Point of care testing (POCT) refers to laboratory testing that occurs near to the patient, often at the patient bedside. POCT can be advantageous in situations requiring rapid turnaround time of test results for clinical decision making. There are many challenges associated with POCT, mainly related to quality assurance. POCT is performed by clinical staff rather than laboratory trained individuals which can lead to errors resulting from a lack of understanding of the importance of quality control and quality assurance practices. POCT is usually more expensive than testing performed in the central laboratory and requires a significant amount of support from the laboratory to ensure the quality testing and meet accreditation requirements. Here, specific challenges related to POCT compliance with accreditation standards are discussed along with strategies that can be used to overcome these challenges. These areas include: documentation of POCT orders, charting of POCT results as well as training and certification of individuals performing POCT. Factors to consider when implementing connectivity between POCT instruments and the electronic medical record are also discussed in detail and include: uni-directional versus bidirectional communication, linking patient demographic information with POCT software, the importance of positive patient identification and considering where to chart POCT results in the electronic medical record.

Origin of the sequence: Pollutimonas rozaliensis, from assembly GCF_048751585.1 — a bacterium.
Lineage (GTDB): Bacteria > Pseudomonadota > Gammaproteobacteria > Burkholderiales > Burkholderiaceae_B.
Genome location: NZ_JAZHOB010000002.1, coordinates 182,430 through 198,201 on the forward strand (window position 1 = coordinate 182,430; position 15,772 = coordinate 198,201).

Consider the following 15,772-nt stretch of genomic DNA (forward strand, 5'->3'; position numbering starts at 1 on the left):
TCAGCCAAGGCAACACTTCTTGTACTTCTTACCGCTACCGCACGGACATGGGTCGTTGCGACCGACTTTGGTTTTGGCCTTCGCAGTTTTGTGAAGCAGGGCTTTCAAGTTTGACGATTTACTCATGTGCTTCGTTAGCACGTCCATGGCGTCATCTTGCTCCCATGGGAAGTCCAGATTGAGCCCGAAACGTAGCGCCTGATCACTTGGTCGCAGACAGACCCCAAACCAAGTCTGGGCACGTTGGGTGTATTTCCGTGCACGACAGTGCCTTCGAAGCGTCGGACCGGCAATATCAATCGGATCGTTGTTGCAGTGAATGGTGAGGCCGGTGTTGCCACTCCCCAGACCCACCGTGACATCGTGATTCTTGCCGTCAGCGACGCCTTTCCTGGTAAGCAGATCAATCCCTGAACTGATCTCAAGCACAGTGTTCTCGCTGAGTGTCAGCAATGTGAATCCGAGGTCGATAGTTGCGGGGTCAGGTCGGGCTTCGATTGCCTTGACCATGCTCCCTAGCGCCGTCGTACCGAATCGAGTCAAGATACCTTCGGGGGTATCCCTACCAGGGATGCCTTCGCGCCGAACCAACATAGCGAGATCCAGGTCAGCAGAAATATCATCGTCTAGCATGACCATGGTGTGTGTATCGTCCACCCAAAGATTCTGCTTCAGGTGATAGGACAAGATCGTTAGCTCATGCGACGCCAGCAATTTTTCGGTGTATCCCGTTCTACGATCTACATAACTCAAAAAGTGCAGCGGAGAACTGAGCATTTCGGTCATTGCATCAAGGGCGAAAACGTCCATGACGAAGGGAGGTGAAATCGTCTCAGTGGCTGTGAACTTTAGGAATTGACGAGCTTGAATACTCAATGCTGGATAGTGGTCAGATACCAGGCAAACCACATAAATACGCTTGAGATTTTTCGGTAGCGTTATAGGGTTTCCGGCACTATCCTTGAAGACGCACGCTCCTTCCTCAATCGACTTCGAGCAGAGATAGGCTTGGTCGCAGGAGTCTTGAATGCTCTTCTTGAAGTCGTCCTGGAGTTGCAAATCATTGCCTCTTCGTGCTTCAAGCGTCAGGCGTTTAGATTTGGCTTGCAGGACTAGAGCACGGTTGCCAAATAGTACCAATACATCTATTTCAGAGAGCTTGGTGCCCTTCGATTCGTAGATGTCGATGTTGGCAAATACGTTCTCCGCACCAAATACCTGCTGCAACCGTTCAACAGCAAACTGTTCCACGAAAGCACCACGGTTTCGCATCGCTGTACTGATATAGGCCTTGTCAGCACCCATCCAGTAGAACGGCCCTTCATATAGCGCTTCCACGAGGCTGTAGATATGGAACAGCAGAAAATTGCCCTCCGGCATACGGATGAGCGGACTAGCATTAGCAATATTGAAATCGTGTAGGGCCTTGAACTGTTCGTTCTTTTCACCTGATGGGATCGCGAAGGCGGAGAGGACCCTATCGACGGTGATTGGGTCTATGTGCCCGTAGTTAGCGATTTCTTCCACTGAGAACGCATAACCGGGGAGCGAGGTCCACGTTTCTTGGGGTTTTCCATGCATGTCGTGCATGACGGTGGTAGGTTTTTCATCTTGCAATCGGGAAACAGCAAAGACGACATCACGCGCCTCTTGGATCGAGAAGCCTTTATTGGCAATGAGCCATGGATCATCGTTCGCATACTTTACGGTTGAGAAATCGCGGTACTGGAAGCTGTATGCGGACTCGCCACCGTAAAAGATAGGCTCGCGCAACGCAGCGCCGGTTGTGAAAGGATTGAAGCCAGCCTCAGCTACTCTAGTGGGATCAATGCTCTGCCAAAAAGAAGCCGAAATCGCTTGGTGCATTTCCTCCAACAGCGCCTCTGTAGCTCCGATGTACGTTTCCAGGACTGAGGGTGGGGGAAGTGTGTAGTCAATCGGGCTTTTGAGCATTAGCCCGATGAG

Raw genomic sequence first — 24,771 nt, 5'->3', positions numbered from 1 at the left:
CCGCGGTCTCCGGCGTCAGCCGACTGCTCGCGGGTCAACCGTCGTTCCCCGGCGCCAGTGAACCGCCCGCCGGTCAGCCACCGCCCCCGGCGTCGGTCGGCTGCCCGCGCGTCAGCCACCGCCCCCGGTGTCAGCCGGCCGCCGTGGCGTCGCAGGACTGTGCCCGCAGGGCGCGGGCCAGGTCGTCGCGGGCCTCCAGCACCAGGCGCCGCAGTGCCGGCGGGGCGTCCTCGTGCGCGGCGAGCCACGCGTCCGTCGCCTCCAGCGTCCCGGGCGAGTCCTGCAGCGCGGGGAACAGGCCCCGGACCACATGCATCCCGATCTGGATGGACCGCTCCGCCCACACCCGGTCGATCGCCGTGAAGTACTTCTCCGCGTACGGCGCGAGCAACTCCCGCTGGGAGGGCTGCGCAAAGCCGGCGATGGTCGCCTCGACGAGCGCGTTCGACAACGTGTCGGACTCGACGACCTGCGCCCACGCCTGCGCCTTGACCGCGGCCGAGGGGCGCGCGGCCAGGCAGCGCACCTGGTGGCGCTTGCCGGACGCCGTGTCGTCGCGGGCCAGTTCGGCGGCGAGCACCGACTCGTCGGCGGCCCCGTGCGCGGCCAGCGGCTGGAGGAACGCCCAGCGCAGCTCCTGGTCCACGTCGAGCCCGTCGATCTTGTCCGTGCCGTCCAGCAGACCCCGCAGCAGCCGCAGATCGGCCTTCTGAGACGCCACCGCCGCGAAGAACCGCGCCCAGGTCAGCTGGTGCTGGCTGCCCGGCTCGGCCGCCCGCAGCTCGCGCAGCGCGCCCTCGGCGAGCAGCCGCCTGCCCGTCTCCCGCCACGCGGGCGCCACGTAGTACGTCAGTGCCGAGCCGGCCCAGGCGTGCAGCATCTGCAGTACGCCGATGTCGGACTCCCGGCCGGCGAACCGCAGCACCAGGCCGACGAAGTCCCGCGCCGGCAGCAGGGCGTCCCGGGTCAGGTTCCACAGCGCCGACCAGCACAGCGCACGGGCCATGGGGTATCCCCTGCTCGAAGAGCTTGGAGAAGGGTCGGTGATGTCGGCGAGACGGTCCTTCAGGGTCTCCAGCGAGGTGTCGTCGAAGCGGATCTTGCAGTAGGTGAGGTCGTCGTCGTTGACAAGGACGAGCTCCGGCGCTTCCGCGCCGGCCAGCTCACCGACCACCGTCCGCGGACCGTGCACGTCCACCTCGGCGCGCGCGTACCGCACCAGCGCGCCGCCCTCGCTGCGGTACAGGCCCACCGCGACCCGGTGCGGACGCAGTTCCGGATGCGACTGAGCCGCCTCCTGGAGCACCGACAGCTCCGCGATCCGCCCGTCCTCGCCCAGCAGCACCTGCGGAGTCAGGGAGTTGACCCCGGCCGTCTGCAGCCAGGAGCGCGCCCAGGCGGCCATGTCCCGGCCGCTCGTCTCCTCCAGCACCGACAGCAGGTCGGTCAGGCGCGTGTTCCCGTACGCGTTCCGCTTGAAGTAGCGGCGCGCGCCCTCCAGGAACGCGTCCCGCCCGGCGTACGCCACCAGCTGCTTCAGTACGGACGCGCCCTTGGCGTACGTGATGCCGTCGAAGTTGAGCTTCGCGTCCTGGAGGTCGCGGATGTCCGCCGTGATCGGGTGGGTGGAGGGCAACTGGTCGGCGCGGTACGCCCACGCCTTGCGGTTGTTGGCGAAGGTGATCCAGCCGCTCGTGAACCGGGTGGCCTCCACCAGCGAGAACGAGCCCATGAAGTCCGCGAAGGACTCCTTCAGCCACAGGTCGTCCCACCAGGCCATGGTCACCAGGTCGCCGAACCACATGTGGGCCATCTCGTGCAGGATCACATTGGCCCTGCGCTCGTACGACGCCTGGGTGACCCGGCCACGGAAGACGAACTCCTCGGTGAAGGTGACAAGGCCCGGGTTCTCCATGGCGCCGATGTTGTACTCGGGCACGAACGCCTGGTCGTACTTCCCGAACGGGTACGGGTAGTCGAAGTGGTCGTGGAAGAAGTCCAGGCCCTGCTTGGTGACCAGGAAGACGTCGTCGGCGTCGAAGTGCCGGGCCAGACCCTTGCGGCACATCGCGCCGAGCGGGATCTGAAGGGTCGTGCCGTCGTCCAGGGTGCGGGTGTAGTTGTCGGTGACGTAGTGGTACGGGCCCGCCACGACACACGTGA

Athavale, A V; Zodpey, Sanjay P
Public health informatics is emerging as a new and distinct specialty area in the global scenario within the broader discipline of health informatics. The potential role of informatics in reducing health disparities in underserved populations has been identified by a number of reports from all over the world. The article discusses the scope, the limitations, and future perspective of this novice discipline in context to India. It also highlights information and technology related tools namely Geographical Information Systems, Telemedicine and Electronic Medical Record/Electronic Health Record. India needs to leverage its "technology" oriented growth until now (e.g., few satellite-based telemedicine projects, etc.) simultaneously toward development of "information"-based public health informatics systems in future. Under the rapidly evolving scenario of global public health, the future of the public health governance and population health in India would depend upon building and integrating the comprehensive and responsive domain of public health informatics.